Gender differences in drinking: why do they still exist?

Authors

  • Marja Holmila,

    Corresponding author
    1. Acohol and Drug Research Group, Stakes, National Research and Development Centre for Welfare and Health, Helsinki, Finland
      Marja Holmila
      Alcohol and Drug Research Group
      Stakes National Research and Development  Centre for Welfare and Health
      PO 220
      00531 Helsinki
      Finland
      E-mail: marja.holmila@stakes.fi
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  • Kirsimarja Raitasalo

    1. Acohol and Drug Research Group, Stakes, National Research and Development Centre for Welfare and Health, Helsinki, Finland
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Marja Holmila
Alcohol and Drug Research Group
Stakes National Research and Development  Centre for Welfare and Health
PO 220
00531 Helsinki
Finland
E-mail: marja.holmila@stakes.fi

ABSTRACT

Aims  The paper discusses the kinds of reasoning that have been presented as possible mechanisms and reasons for gender differences in alcohol consumption.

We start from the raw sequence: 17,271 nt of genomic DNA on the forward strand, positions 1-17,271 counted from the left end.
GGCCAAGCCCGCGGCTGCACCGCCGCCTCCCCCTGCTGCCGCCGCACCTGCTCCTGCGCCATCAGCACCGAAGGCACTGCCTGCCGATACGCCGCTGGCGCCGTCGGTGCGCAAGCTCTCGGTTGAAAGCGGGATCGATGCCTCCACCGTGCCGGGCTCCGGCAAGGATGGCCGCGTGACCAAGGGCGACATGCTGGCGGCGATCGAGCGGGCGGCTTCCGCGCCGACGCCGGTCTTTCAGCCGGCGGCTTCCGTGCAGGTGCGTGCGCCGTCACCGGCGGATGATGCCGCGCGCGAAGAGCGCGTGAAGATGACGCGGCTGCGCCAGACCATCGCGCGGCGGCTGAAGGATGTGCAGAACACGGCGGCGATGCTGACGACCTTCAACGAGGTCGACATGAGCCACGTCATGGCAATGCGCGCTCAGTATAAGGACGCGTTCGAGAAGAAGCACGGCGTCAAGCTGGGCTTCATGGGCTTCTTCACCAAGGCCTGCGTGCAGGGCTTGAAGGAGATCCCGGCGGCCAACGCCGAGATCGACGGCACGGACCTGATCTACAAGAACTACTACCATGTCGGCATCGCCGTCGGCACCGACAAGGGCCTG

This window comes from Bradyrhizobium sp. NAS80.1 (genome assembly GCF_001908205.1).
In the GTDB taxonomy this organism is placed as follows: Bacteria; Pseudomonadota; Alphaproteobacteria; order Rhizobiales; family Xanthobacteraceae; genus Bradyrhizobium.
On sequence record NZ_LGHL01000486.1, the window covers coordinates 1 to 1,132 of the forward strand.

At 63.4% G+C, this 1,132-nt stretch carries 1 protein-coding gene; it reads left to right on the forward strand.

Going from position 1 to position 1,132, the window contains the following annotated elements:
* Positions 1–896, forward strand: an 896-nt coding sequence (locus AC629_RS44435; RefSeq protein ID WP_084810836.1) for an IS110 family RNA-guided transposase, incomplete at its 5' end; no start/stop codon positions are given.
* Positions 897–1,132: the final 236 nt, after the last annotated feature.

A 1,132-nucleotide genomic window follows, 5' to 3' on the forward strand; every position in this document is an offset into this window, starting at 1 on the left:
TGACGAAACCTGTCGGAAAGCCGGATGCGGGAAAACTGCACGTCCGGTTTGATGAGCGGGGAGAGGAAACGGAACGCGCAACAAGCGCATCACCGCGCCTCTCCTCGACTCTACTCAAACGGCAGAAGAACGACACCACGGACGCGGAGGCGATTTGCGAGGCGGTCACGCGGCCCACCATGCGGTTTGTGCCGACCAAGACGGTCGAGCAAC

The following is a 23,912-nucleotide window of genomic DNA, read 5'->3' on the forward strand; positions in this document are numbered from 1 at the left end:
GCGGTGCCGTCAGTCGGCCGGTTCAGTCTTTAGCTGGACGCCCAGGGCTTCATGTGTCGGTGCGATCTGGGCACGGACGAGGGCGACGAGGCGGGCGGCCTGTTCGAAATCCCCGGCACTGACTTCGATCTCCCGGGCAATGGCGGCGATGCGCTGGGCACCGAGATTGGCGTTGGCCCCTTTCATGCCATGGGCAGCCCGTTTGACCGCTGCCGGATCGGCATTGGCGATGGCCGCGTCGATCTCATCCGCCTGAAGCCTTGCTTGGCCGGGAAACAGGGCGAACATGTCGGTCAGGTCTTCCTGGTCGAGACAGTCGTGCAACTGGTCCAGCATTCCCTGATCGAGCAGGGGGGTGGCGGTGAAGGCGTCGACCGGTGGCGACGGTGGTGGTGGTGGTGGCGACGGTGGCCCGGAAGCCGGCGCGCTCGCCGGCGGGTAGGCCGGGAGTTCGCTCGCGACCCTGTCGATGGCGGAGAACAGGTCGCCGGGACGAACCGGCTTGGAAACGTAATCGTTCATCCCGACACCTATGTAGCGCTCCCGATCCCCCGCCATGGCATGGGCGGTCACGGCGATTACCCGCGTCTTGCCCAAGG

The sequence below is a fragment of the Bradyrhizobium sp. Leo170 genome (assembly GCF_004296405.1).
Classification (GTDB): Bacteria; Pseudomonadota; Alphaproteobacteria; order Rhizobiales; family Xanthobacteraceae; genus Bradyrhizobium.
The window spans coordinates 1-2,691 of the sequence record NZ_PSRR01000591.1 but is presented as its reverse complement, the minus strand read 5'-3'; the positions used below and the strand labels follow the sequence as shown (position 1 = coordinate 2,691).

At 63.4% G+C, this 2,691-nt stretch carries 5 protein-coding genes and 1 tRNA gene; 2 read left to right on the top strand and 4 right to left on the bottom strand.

Design and methods  An overview of the existing literature from different countries is presented.

Findings  The existing studies provide a picture of great cultural variance in patterns of alcohol use among men and women. The gender differences in drinking behaviour have been shown to be linked with many aspects of biological differences between men and women leading to women's greater vulnerability to alcohol, of women's and men's differing needs, reasons and motivations in relation to drinking, of gender-specific roles in other areas of life and of ways in which societies regulate peoples’ behaviour, often giving women the role of warden or moderator of others’ drinking.

Conclusions  The gender differences in drinking behaviour continue to be considerable and are found in all cultures studied so far. Several studies have argued for reasons underlying these differences, but they still remain largely unexplained.

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